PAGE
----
Therefore, any new regulation for commercial utilization of celestial bodies (or, rather, certain categories of such) should include the following:

  • Safety and security of operations
  • Governance and reciprocal approach to authorization of space activities
  • Dispute resolution
  • A platform for information sharing for commercial, safety, and scientific use
  • A framework for processing, manufacturing, and construction using space objects with the use of obtained resources
  • Liability for damage caused by people and machines
  • The use of synthetic organisms within space objects or on the surface of a celestial body
  • Addressing the issues of extraterritorial intellectual property suits.
  • Recommendations for space debris removal, recycling, reuse, and protection of national heritage sites (space objects and their direct vicinity) on the surface, subsurface, atmosphere, or orbit of a celestial body.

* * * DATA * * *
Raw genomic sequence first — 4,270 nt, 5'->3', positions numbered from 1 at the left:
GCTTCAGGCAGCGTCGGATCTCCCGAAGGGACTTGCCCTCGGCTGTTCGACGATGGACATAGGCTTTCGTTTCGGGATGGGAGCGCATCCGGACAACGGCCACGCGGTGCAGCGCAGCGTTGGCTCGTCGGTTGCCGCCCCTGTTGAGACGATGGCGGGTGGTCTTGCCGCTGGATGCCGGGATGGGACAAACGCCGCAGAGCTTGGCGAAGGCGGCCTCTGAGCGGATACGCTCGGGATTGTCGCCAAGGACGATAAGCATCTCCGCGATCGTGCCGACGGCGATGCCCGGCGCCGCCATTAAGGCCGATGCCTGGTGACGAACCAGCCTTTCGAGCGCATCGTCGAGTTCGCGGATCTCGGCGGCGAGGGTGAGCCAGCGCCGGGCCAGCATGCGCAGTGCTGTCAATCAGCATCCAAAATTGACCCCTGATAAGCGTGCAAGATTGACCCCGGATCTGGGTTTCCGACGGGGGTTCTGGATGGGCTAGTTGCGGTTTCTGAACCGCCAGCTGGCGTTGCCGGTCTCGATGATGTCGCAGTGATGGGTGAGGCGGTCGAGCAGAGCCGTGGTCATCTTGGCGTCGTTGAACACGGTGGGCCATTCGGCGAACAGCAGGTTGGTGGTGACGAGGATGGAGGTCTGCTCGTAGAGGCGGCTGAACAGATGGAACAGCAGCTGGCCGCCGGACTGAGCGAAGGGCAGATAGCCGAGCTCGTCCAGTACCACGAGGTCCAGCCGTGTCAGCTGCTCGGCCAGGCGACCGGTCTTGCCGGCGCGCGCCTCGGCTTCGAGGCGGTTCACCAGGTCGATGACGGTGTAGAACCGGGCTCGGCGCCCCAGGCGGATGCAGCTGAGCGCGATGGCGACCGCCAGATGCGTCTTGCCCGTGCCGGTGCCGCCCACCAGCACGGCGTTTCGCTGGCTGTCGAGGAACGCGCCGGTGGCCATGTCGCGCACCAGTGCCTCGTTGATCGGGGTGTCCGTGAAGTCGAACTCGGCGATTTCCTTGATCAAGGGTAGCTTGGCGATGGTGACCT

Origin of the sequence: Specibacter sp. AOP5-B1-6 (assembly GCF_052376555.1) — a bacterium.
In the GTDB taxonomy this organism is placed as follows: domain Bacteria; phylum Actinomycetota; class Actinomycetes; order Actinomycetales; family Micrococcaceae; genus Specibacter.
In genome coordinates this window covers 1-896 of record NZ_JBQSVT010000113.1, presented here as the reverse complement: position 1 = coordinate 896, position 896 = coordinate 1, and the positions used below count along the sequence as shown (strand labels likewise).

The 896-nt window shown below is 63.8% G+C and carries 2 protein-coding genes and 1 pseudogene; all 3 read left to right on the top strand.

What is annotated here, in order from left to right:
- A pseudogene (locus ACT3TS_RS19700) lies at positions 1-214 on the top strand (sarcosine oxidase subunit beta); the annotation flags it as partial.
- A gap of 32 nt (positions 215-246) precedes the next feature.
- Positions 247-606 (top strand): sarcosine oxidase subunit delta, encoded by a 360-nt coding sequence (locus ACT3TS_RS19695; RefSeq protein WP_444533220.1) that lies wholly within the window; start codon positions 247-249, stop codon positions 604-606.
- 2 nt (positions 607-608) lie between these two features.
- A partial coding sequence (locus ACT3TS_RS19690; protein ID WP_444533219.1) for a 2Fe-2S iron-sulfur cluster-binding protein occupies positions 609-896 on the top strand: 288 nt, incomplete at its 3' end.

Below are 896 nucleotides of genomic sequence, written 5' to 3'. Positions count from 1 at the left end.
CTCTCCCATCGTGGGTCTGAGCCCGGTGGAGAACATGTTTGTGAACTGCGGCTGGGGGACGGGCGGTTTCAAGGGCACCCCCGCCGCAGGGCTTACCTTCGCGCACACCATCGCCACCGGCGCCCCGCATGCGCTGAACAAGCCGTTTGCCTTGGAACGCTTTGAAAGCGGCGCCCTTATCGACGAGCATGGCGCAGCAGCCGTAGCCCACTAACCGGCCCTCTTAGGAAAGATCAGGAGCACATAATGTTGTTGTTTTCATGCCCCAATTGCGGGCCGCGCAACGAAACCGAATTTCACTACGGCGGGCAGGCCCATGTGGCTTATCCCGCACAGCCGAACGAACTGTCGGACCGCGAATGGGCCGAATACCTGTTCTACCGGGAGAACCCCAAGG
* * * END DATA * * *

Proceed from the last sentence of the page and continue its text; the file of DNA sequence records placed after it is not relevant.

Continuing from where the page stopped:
The problem of benefit sharing gets a little murky here. Earth orbits are frequently recognized as “global commons,” but the Moon is a globe of its own. And extending the idea of global commons beyond the Earth-Moon system would be anti-Copernican, to say the least! Yet providing “non-mining” nations with capacity-building programs or cosponsored lease of industrial space objects (such as it is the case with some telecom satellites) would be a greater benefit to be shared than creating a “you-fly-and-I-don’t” tax and other forms of monetary benefit sharing. This notion of monetary benefit sharing stems from the simplistic understanding of space resources as “gold mines.” These are not gold mines: here one person’s overburden is another person’s shielding material. Of course, there is different value and use for different materials, yet creating taxes for space resource utilizers will cause more trouble than it will solve problems. Even if some spacefaring nations or their nationals find a way to dodge this tax or other form of compulsory monetary benefit sharing, the idea itself is very populist and will be a dangerous tool of international politics. It can be said, that the money made by “space miners” can be redistributed to help mitigate climate catastrophes and provide a better life for people in the developing world. If the saying about “not being able to eat money” has any truth to it, then we either need to think about solutions involving the use of space resources and outer space more generally (outside of the current use of climate monitoring), or else brace ourselves for new chapters in the history of corruption, ruined dreams, local activists silenced. and getting rich off helping the poor. Space resource utilization, be it out there or down here, should be mainly regulated by an intergovernmental agreement (IGA), such as the IGA for the International Space Station, if the UN Committee on the Peaceful Uses of Outer Space is no longer a proper platform to discuss the matter. State parties to the IGA would establish their own stations, platforms, vehicles, and other means of operation and create a reciprocal set of rules, rights and obligations. Some principles or ready templates have been proposed by the Outer Space Institute, The Moon Village Association, and The Hague Working Group, whose Building Blocks give a promise of balance as they neatly fit the parties to the Outer Space Treaty and address the concerns of states that are party to the Moon Agreement. The sooner the rules will be settled and agreed upon, the sooner we can move on to next regulations for the “poly-global” space economy. Obtaining resources is merely a tool, not the goal. Yet in order to understand the goal, one must overcome one’s mental gravity well.